I Shall Not Hate: A Gaza Doctor's Journey on the Road to Peace and Human Dignity
The extraordinary story of a Palestinian doctor who, despite witnessing the death of three of his daughters in the Israeli incursion into Gaza in January 2009, continued his medical and humanitarian work aimed at bringing the people of the region together in peace.
I Shall Not Hate delivers a message of hope that grew out of terrible tragedy. Izzeldin Abuelaish's tragedy raced around the world after being covered live on Israeli television. He's since been nominated for a Nobel Peace Prize and is in the process of opening a foundation in honor of his three daughters and niece who were killed. Documentary film rights have been sold to David Paperny, the Academy award-winning Canadian producer/director.
'This story is a necessary lesson against hatred and revenge.' Elie Wiesel, Nobel Peace Prize laureate 'In this book, Doctor Abuelaish has expressed a remarkable commitment to forgiveness and reconciliation that describes the foundation for a permanent peace in the Holy Land.' President Jimmy Carter 'A remarkable study of compassion, and of daily life in the Gaza Strip' Sunday Times If there is to be peace in the Middle East, it will come through men and women of his giant moral stature and epic capacity for forgiveness. I urge everybody to read this wonderful book.' Peter Oborne, Daily Telegraph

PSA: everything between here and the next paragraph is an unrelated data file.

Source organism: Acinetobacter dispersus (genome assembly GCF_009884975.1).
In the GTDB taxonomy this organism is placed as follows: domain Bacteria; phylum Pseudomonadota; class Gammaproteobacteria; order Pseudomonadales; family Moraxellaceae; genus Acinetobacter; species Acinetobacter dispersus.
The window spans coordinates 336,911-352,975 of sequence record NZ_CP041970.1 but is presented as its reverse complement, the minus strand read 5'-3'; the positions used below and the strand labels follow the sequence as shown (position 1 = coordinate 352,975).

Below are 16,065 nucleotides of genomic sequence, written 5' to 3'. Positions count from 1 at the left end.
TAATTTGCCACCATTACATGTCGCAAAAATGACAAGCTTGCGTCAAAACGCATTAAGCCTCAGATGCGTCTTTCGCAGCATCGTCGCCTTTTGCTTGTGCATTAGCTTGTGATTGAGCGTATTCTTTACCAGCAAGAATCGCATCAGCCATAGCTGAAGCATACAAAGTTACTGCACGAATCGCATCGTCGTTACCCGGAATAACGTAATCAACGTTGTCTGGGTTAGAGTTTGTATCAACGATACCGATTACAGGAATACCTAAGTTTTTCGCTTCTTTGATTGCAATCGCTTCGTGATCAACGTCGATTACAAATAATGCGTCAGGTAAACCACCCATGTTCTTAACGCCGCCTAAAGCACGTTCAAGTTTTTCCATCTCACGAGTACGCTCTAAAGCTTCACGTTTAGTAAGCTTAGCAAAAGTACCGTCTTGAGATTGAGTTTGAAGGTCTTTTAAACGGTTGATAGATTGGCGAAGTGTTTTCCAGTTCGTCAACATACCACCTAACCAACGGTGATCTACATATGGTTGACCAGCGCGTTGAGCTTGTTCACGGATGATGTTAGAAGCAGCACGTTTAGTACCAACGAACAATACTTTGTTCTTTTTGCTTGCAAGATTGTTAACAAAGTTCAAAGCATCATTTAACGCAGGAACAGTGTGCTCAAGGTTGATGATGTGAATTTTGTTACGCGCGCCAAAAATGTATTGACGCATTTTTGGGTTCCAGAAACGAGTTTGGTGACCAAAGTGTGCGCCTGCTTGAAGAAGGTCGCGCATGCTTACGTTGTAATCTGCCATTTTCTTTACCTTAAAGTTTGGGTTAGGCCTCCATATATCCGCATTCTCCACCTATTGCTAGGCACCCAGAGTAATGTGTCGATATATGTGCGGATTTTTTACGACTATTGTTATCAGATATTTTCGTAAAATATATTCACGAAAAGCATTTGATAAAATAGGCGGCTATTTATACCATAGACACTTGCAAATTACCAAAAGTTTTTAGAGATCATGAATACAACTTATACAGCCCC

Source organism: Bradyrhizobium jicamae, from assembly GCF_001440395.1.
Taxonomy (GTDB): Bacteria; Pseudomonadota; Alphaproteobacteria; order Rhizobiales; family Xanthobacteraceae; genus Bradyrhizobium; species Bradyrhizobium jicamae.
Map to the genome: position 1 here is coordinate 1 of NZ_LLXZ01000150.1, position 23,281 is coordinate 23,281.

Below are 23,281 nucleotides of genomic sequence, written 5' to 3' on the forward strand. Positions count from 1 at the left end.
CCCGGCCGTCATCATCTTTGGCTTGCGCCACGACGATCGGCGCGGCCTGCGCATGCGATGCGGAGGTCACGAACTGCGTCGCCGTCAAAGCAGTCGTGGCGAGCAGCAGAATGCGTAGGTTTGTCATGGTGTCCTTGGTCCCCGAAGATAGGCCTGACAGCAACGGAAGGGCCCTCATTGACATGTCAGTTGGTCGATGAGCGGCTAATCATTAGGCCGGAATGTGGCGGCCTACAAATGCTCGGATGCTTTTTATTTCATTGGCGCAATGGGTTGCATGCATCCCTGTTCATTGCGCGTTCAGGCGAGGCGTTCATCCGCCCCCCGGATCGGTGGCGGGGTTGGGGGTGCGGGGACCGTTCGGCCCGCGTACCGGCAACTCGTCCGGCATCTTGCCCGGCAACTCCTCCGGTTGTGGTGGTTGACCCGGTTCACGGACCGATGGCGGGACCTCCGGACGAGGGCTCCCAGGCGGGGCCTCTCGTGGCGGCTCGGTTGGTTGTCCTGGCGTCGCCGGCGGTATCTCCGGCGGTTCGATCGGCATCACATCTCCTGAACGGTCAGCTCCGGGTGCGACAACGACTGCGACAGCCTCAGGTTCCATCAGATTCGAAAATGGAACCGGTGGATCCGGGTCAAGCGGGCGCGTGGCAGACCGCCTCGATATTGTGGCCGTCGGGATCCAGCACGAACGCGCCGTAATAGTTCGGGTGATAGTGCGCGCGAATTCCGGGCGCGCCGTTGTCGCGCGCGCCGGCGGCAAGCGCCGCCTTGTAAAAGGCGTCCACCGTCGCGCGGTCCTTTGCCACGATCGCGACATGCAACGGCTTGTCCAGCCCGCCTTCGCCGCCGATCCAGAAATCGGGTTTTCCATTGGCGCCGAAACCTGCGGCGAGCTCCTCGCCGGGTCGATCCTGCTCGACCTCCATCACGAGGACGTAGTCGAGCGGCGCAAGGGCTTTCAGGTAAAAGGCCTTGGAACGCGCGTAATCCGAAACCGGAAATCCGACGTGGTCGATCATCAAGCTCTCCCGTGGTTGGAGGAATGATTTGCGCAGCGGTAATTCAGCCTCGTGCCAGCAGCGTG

Izzeldin Abuelaish, is a Palestinian doctor and infertility expert who was born and raised in the Jabalia refugee camp in the Gaza Strip. He received a scholarship to study medicine in Cairo, Egypt, and then received a diploma from the Institute of Obstetrics and Gynaecology, University of London. He completed a residency in the same discipline at Soroka hospital in Israel, followed by a subspecialty in fetal medicine in Italy and Belgium. He then undertook a masters in public health at Harvard University. Before his three daughters were killed in January 2009 during the Israeli incursion into Gaza, Dr Abuelaish worked as a researcher at the Gerner Institute at the Sheba hospital in Tel Aviv. He now lives with his family in Toronto, where he is an associate professor at the Dalla Lana School of Public Health at the University of Toronto. His website and foundation can be found at www.daughtersforlife.com